A bloodthirsty but important question

So, what’s the death rate in a care home anyway?

The number of care home residents who have died of suspected coronavirus may have reached 7,500, according to the latest estimate, The Telegraph has learned.

New data collated by Care England, the country’s largest representative body for care homes, suggests the number of deaths from Covid-19 is far higher than its previous estimate of 1,400 from earlier this week.

The number is also far in advance of the official figure from the Office for National Statistics (ONS), which has recorded 217 care home deaths from the virus up to April 3 – the most recent date for which official data is available.

The actual important thing we want to know being “Are extra people dying or not?”

Or, in other phrasings, is the death rate higher than normal? Would those dying of – note of, not just with – covid-19 have died of whatever influenza or pneumonia was passing by this year anyway?

My best guess – my guesses not being a guide to policy – is that yes, more deaths, death rate is up, it’s not just those who would have died soon anyway. But some of it is. And that is important for policy purposes. For what matters to decision making is what is the extra amount of deaths that can be avoided by lockdowns etc.

Thus to know about care homes we need, at least, to know how many die in a normal winter/spring and deduct that from our total deaths to see what the specific effect is.

My guess being that 7,000 care home deaths from ‘flu over a winter is pretty normal. Perhaps a bad season then.

23 thoughts on “A bloodthirsty but important question”

  1. The death rate in care homes is by definition 100%.

    The pertinant question is something like: how sooner are carehome residents dying because of Corvid-19 than they would be otherwise. Is the resident who would have died in December 2020 dying this week because of Corvid-19, or is it residents who would have died in 2025 dying this week?

    Most dispassionate observation has concluded that Corvid-19 is taking off the last few weeks/months of life from residents, not the last few years. Granny is dying of Corvid-19 this week when otherwise she would have gone from something else next month.

  2. Doing the research, apparently we had a Flu Pandemic in 2009. I don’t remember noticing it, though 457 people died out of 28,000 cases.

  3. What jgh says.

    Added to that: all the usual nasties that kill the elderly haven’t disappeared, so Covid comes on top of that. With the added “bonus” that it seems the elderly do not develop any resistance at all to Covid, so they are really easily re-infected.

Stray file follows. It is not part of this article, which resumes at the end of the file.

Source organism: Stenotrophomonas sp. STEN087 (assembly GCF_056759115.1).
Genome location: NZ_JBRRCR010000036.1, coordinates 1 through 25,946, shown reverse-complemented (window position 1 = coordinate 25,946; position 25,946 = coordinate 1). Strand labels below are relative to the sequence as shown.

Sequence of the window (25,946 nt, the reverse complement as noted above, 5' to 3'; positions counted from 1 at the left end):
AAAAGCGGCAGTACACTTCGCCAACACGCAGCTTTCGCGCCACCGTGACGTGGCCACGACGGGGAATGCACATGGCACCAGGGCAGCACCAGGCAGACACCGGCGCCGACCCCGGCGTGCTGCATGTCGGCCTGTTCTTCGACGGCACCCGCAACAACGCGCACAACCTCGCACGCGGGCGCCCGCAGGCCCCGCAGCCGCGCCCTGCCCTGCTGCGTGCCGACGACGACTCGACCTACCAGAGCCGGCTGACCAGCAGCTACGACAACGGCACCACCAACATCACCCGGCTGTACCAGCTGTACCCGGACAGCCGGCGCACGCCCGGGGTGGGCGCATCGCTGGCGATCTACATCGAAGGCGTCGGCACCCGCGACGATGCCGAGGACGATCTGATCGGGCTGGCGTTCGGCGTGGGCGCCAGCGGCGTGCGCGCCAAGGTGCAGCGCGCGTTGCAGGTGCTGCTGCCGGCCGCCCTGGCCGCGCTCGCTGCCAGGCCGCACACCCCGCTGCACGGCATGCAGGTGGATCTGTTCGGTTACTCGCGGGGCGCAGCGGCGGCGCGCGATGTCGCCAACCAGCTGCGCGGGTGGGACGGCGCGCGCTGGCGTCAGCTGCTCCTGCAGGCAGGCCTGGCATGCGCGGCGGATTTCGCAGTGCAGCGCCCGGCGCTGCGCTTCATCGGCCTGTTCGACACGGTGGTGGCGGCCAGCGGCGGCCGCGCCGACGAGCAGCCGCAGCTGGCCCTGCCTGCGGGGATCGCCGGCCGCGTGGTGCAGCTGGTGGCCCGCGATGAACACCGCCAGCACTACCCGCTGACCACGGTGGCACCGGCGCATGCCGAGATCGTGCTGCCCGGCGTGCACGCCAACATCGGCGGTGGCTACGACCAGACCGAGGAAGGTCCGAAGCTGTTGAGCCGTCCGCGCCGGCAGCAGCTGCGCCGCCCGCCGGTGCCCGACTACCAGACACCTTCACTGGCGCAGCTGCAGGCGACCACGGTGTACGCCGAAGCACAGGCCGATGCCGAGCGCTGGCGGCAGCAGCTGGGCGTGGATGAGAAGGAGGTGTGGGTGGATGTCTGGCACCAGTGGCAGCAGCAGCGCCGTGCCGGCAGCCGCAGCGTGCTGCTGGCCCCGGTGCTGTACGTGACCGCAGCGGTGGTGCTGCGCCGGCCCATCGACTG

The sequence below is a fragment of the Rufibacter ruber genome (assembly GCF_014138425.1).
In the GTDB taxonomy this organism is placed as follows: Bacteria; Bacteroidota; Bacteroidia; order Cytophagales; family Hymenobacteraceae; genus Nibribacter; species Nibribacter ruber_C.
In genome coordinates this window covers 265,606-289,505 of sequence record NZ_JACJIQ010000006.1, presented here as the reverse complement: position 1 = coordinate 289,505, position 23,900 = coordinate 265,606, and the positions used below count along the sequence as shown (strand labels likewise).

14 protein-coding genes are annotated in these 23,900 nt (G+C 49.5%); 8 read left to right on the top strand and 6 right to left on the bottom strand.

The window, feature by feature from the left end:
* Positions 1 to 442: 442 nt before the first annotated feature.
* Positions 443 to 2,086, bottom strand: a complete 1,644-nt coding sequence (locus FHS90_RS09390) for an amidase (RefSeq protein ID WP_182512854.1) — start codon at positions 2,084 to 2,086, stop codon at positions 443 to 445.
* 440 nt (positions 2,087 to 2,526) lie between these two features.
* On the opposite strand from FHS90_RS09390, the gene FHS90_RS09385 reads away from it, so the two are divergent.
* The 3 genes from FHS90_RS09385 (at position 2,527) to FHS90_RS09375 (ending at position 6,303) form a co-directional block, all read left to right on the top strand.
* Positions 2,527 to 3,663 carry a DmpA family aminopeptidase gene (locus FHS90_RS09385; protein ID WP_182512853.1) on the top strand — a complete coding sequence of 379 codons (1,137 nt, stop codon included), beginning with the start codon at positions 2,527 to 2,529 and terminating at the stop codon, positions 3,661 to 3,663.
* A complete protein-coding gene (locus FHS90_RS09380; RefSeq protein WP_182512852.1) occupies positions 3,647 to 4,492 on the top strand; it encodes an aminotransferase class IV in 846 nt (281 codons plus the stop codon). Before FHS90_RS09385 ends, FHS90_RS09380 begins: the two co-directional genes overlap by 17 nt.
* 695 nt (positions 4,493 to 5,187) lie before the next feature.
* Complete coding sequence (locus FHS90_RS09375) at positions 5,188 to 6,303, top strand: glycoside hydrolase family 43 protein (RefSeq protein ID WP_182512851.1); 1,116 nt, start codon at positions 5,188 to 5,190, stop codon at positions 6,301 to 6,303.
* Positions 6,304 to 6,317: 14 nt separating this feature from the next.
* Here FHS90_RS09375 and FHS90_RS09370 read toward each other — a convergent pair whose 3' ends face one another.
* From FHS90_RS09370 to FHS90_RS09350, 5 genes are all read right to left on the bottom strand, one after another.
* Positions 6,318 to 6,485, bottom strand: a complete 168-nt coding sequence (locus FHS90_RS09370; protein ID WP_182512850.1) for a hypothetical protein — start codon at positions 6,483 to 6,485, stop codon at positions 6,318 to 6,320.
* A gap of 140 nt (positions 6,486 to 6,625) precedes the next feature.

So once it’s loose in a care home.. welll…..

  4. Bloke in North Dorset

    Its amazing how many people aren’t aware that we already put a value on a life or even that we have NICE. My MP said something on Twitter and I asked him to justify why we aren’t following Sweden’s route and that a government Danish economist admitted they had gone in to lock down too early.

    Judging by the responses (not from him, he’s a twat who doesn’t engage) I’m the new Yorkshire Ripper.

    I’ve just pointed out that people will die because of the lock down and it is essentially a life v life decision. Presumable I’m now going to be a holocaust prison guard, if not literally Hitler.

  5. Bloke in North Dorset

    it seems the elderly do not develop any resistance at all to Covid,

    Do you have a link for that?

  6. ” Presumable I’m now going to be a holocaust prison guard, if not literally Hitler.”

    Could be worse, you could move to an end terrace in Ely.

  7. I suppose we won’t really know until this time next year. If lots of people are dying right now who would have ordinarily died anyway sometime this year then we would see lower death rates later in the year. The usual death rate in the UK is a little north of 600,000 a year. If 2020 sees similar numbers then meh. But even if 2020 sees, say, 650,000 we still won’t really know until we see 2021. If that were (say) 575,000 then we’ve trashed the economy for a 2 year statistical blip.

    Sad that some people who die this year would otherwise have died next year but a trashed economy would be a high price to pay for an extra year for 0.04% of the population

  8. BiND: if people are slagging you off, you might be able to counter them with
    this story, the gist of which is “Sorry, Mr Byrom, we could cure your cancer, but we’re not going to.”

  9. how sooner are carehome residents dying because of Corvid-19 than they would be otherwise. Is the resident who would have died in December 2020 dying this week because of Corvid-19, or is it residents who would have died in 2025 dying this week?

    I suspect – regardless of COVID-19 – that 90% of people in care homes today will not be alive in 2025. You always have a few old dears who seem to plough on for ever and one or two who go in when in reasonable health but most are there for their final few years.

  10. Bloke in North Dorset

    Thanks CJ, added to my list.

    Allthegoodname,

    Thanks, but I was more interested in this bit:

    that it seems the elderly do not develop any resistance at all to Covid

  11. I think we had two mild years for flu deaths before this, so people who hung on through those years may be dying now. Who knows.